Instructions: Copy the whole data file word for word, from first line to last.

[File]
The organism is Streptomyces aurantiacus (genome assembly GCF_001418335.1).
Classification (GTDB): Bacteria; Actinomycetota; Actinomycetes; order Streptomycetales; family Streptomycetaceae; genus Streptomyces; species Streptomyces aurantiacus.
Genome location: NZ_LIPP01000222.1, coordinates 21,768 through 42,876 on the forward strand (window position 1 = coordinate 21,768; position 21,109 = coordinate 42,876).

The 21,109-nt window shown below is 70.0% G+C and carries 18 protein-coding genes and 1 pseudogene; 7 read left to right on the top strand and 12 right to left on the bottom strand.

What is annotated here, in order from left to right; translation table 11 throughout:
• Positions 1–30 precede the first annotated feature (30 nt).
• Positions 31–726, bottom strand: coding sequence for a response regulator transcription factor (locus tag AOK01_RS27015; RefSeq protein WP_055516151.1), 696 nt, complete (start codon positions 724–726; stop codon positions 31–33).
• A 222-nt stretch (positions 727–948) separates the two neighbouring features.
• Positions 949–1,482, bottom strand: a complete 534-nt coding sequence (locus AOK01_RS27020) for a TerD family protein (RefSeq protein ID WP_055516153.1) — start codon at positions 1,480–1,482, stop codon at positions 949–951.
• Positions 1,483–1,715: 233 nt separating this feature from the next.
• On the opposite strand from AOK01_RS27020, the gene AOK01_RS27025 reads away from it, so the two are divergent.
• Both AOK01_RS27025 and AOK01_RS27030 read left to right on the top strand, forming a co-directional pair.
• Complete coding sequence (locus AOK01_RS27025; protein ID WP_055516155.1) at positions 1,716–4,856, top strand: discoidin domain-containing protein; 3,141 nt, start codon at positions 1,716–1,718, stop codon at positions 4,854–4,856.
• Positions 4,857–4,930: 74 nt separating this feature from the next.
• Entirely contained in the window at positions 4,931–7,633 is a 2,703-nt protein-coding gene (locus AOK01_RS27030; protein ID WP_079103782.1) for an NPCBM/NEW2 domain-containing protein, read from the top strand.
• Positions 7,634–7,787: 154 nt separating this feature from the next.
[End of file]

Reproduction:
The organism is Streptomyces aurantiacus (genome assembly GCF_001418335.1).
Classification (GTDB): Bacteria; Actinomycetota; Actinomycetes; order Streptomycetales; family Streptomycetaceae; genus Streptomyces; species Streptomyces aurantiacus.
Genome location: NZ_LIPP01000222.1, coordinates 21,768 through 42,876 on the forward strand (window position 1 = coordinate 21,768; position 21,109 = coordinate 42,876).

The 21,109-nt window shown below is 70.0% G+C and carries 18 protein-coding genes and 1 pseudogene; 7 read left to right on the top strand and 12 right to left on the bottom strand.

What is annotated here, in order from left to right; translation table 11 throughout:
• Positions 1–30 precede the first annotated feature (30 nt).
• Positions 31–726, bottom strand: coding sequence for a response regulator transcription factor (locus tag AOK01_RS27015; RefSeq protein WP_055516151.1), 696 nt, complete (start codon positions 724–726; stop codon positions 31–33).
• A 222-nt stretch (positions 727–948) separates the two neighbouring features.
• Positions 949–1,482, bottom strand: a complete 534-nt coding sequence (locus AOK01_RS27020) for a TerD family protein (RefSeq protein ID WP_055516153.1) — start codon at positions 1,480–1,482, stop codon at positions 949–951.
• Positions 1,483–1,715: 233 nt separating this feature from the next.
• On the opposite strand from AOK01_RS27020, the gene AOK01_RS27025 reads away from it, so the two are divergent.
• Both AOK01_RS27025 and AOK01_RS27030 read left to right on the top strand, forming a co-directional pair.
• Complete coding sequence (locus AOK01_RS27025; protein ID WP_055516155.1) at positions 1,716–4,856, top strand: discoidin domain-containing protein; 3,141 nt, start codon at positions 1,716–1,718, stop codon at positions 4,854–4,856.
• Positions 4,857–4,930: 74 nt separating this feature from the next.
• Entirely contained in the window at positions 4,931–7,633 is a 2,703-nt protein-coding gene (locus AOK01_RS27030; protein ID WP_079103782.1) for an NPCBM/NEW2 domain-containing protein, read from the top strand.
• Positions 7,634–7,787: 154 nt separating this feature from the next.